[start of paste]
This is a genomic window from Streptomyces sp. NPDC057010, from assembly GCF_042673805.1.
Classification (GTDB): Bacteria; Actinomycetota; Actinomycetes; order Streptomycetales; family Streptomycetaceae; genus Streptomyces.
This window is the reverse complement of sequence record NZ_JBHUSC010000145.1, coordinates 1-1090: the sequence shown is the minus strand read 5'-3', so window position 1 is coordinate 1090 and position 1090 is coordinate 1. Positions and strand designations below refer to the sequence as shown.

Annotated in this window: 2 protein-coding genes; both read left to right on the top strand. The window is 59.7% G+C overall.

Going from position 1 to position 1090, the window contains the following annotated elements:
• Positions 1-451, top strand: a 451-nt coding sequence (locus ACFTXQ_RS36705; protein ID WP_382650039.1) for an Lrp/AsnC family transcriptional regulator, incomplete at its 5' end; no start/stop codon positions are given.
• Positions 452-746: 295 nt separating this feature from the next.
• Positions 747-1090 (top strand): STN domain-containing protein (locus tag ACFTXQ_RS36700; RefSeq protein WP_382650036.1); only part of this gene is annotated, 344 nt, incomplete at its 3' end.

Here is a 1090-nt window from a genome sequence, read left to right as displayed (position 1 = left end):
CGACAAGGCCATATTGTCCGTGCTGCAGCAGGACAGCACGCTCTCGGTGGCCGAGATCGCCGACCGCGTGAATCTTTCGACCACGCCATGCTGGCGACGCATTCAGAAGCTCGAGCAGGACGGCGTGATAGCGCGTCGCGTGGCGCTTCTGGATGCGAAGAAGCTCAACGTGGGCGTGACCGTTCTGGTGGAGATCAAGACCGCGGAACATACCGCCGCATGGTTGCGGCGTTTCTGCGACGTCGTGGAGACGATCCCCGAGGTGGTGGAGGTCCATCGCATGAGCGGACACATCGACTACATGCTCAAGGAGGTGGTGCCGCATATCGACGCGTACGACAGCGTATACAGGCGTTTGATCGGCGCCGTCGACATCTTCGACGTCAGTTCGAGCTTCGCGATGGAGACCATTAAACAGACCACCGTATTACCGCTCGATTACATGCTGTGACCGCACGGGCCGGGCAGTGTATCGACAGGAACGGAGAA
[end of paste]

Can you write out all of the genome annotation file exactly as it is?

This is a genomic window from Streptomyces sp. NPDC057010, from assembly GCF_042673805.1.
Classification (GTDB): Bacteria; Actinomycetota; Actinomycetes; order Streptomycetales; family Streptomycetaceae; genus Streptomyces.
This window is the reverse complement of sequence record NZ_JBHUSC010000145.1, coordinates 1-1090: the sequence shown is the minus strand read 5'-3', so window position 1 is coordinate 1090 and position 1090 is coordinate 1. Positions and strand designations below refer to the sequence as shown.

Annotated in this window: 2 protein-coding genes; both read left to right on the top strand. The window is 59.7% G+C overall.

Going from position 1 to position 1090, the window contains the following annotated elements:
• Positions 1-451, top strand: a 451-nt coding sequence (locus ACFTXQ_RS36705; protein ID WP_382650039.1) for an Lrp/AsnC family transcriptional regulator, incomplete at its 5' end; no start/stop codon positions are given.
• Positions 452-746: 295 nt separating this feature from the next.
• Positions 747-1090 (top strand): STN domain-containing protein (locus tag ACFTXQ_RS36700; RefSeq protein WP_382650036.1); only part of this gene is annotated, 344 nt, incomplete at its 3' end.

Here is a 1090-nt window from a genome sequence, read left to right as displayed (position 1 = left end):
CGACAAGGCCATATTGTCCGTGCTGCAGCAGGACAGCACGCTCTCGGTGGCCGAGATCGCCGACCGCGTGAATCTTTCGACCACGCCATGCTGGCGACGCATTCAGAAGCTCGAGCAGGACGGCGTGATAGCGCGTCGCGTGGCGCTTCTGGATGCGAAGAAGCTCAACGTGGGCGTGACCGTTCTGGTGGAGATCAAGACCGCGGAACATACCGCCGCATGGTTGCGGCGTTTCTGCGACGTCGTGGAGACGATCCCCGAGGTGGTGGAGGTCCATCGCATGAGCGGACACATCGACTACATGCTCAAGGAGGTGGTGCCGCATATCGACGCGTACGACAGCGTATACAGGCGTTTGATCGGCGCCGTCGACATCTTCGACGTCAGTTCGAGCTTCGCGATGGAGACCATTAAACAGACCACCGTATTACCGCTCGATTACATGCTGTGACCGCACGGGCCGGGCAGTGTATCGACAGGAACGGAGAA